Fiordland calling

BY GERARD HINDMARSH
Last updated 11:33 29/03/2010
fiordland

TRANQUIL: Late afternoon Manapouri.

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Tourism came to Fiordland soon after Scottish ex-soldier Quintin Mackinnon discovered the overland walking route to stunning Milford Sound. Within years "The Finest Walk in the World" along the four-day Milford Track was being promoted.

That description still holds true today, but at least there's more options for Fiordland visitors, some 353,000 overnight stayers last year.

Lakeside town Te Anau is the logical base from which to explore the area. Nearby Doubtful Sound and Lake Manapouri also hold huge appeal and in recent years the options to explore this area have increased as visitors and tourism operators discover the delights of this lesser known area.

Manapouri township offers a range of accommodation and some of the most spectacular views you can get.

I check into a motor camp which the Nicholson family have stamped their eccentric character on since 1971. Among the cabins, old Morris Minors line up all forlorn amid toadstools and fir trees. An old style games room let me refresh my pinball skills. In the outdoor playground there is even an underground tunnel system for children to play in. This style of accommodation is becoming a rarity in New Zealand as owners succumb to skyrocketing property prices and sell out one by one.

Lake Manapouri is often described as New Zealand's most beautiful lake, with a soft and feminine feel. I hire a kayak to explore along banks dense with bush and then paddle out to the scattering of wooded islands, big background horizon being the Kepler Mountains. The best advice to save a big paddle is to slip your kayak through the old 200m-long Maori canoe trail between Surprise Bay and Circle Cove.

To think the intricate coastline of this 142 square kilometre lake and many of its islands very nearly got drowned. The fight to stop the lake level being raised 12 metres for hydro-electric generation ended with a "Think Big" National government thrown out by an uproar of public sentiment in 1972.

The hydroelectric station still got built though, a massive subterranean undertaking in a wilderness where 16 workers lost their lives. Visitors are welcome to view the Manapouri Underground Power Station. A 40-minute boat trip across the Lake Manapouri gets you to West Arm. The bottom here is 414m deep, well below sea level. Departing our boat over floating pontoons, we transfer to one hardworking bus for our 2km drive down a tunnel bored through the superhard bedrock of gneiss.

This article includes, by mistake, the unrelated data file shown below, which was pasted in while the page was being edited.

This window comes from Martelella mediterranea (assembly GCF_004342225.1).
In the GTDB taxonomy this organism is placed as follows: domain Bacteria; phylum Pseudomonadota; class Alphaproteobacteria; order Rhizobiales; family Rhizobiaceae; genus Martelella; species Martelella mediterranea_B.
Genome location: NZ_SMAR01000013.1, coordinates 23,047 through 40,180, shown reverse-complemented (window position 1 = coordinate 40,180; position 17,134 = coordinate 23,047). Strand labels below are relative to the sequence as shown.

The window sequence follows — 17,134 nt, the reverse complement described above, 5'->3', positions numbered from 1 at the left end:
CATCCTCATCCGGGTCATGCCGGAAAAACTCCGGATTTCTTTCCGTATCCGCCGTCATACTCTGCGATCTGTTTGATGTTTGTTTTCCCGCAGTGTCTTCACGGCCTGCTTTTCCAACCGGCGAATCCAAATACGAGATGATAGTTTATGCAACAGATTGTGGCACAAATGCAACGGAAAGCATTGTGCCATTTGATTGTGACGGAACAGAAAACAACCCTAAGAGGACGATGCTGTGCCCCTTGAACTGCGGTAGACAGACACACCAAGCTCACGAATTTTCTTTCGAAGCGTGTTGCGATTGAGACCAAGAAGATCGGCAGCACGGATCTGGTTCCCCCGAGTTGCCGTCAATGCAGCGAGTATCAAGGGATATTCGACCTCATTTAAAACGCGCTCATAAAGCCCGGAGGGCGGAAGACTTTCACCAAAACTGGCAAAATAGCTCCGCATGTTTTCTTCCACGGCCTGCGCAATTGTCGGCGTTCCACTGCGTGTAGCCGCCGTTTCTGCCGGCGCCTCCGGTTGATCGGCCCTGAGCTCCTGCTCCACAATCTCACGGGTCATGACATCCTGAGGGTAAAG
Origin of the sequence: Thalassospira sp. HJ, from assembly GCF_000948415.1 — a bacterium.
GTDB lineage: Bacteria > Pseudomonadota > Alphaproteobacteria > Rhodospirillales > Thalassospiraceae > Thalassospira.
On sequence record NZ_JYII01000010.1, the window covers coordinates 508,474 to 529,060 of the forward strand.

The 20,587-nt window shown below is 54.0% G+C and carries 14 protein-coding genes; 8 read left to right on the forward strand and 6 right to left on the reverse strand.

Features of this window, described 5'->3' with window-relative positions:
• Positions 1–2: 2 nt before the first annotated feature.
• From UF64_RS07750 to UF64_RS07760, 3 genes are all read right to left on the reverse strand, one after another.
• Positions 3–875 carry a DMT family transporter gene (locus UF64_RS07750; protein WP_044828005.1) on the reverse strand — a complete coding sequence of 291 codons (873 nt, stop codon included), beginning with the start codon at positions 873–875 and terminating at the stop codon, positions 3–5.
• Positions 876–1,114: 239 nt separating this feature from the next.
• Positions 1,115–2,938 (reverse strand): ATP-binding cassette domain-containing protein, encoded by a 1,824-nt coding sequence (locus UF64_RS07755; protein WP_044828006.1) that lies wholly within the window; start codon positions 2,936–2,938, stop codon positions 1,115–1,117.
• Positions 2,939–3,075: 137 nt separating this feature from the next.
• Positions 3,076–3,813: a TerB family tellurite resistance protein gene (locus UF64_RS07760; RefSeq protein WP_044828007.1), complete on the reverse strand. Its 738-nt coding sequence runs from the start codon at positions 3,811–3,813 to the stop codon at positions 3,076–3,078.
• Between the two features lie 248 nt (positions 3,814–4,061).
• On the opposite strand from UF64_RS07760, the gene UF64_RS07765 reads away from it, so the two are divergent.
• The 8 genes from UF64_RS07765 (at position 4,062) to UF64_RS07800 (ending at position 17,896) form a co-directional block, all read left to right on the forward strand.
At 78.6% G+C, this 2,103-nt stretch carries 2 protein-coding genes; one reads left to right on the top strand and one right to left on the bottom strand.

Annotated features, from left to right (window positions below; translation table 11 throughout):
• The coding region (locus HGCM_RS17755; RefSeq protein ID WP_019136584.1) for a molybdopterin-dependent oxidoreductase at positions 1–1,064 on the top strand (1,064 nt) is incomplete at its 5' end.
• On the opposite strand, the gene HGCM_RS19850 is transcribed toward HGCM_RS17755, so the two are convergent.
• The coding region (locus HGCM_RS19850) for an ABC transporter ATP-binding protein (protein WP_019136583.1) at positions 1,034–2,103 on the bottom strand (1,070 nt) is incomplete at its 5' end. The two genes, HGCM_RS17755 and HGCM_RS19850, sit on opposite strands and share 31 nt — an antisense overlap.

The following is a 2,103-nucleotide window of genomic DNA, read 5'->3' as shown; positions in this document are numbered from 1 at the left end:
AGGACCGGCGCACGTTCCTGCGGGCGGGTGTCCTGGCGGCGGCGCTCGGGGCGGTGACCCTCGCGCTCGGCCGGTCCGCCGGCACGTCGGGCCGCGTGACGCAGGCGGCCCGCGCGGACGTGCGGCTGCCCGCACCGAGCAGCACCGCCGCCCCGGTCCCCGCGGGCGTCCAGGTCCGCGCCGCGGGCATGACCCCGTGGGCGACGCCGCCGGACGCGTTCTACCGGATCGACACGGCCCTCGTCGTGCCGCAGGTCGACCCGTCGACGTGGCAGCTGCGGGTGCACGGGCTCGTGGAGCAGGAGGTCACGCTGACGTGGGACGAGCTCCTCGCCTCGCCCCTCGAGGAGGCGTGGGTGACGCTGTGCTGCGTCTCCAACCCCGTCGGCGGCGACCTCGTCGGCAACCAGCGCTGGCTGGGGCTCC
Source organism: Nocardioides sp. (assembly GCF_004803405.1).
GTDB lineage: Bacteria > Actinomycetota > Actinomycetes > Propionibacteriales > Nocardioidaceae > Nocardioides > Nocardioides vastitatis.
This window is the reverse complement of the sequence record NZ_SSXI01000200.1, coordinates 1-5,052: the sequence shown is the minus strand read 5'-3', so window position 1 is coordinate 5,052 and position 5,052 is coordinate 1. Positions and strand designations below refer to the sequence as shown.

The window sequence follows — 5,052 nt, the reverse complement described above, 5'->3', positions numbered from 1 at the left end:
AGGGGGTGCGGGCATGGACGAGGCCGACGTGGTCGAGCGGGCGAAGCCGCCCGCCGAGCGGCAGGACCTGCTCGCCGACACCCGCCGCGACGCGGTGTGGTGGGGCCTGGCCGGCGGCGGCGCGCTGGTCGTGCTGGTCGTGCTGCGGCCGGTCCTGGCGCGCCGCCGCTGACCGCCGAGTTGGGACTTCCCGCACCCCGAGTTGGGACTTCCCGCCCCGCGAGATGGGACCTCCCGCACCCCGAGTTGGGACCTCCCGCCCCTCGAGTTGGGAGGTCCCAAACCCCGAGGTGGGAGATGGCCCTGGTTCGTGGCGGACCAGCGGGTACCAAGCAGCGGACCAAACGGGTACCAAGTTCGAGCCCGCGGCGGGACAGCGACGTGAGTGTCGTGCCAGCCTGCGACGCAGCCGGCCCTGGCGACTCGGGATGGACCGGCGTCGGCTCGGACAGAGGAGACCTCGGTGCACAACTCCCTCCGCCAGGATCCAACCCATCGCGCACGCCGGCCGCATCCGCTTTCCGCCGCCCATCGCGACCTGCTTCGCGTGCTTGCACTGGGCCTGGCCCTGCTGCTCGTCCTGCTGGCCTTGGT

A solemn silence descends on our bus load of passengers as we head down the tunnel that seems barely wider than our bus.

Water seepage glistens on bare rock-hewn walls lit by the occasional electric light marking our spiralling descent. At a widened junction, workers in hard hats await, ushering us up steel staircases and into the heart of the cathedral- sized underground generation hall. Apart from a group of engineers bent on overhauling some machinery, there is little visible action, but the sustained roar of the seven huge turbines each driving a 121.5MW generator let us know we are at the heart of the action, an awesome experience.

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Our driver somehow manages a 20-point turn in the tunnel. Once again we're all quiet for the drive back up, with collective relief audible as we re-emerge into daylight. Man's biggest intrusion into this great wilderness may be an astonishing feat, but to witness it is in some way a humbling experience. Under these great mountains, we all seem so truly insignificant.

Our bus strains in low gears over the lush Wilmot Pass (671m) and down to the suspended pier at Deep Cove, where we depart for a cruise along the 20-kilometre Doubtful Sound.

Six metres of rain is the yearly average here. The sheer volume of water that falls means these fiords can have a top layer of dark tannin- stained fresh water several metres thick over the seawater.

As a rainstorm sweeps ahead of us, waterfalls cascade off hanging valleys all around. With terrain so precipitous, the tumbling torrents appear to fall even from the mountain tops, enveloping whole swathes of clinging forest below in misty shrouds. It is invigorating and at times relentless.

In tranquil Hall Arm, our skipper thankfully cuts the engine for a couple of minutes to let us appreciate "the sound of silence".

It's like visiting an enchanted, lost world.

- The Press

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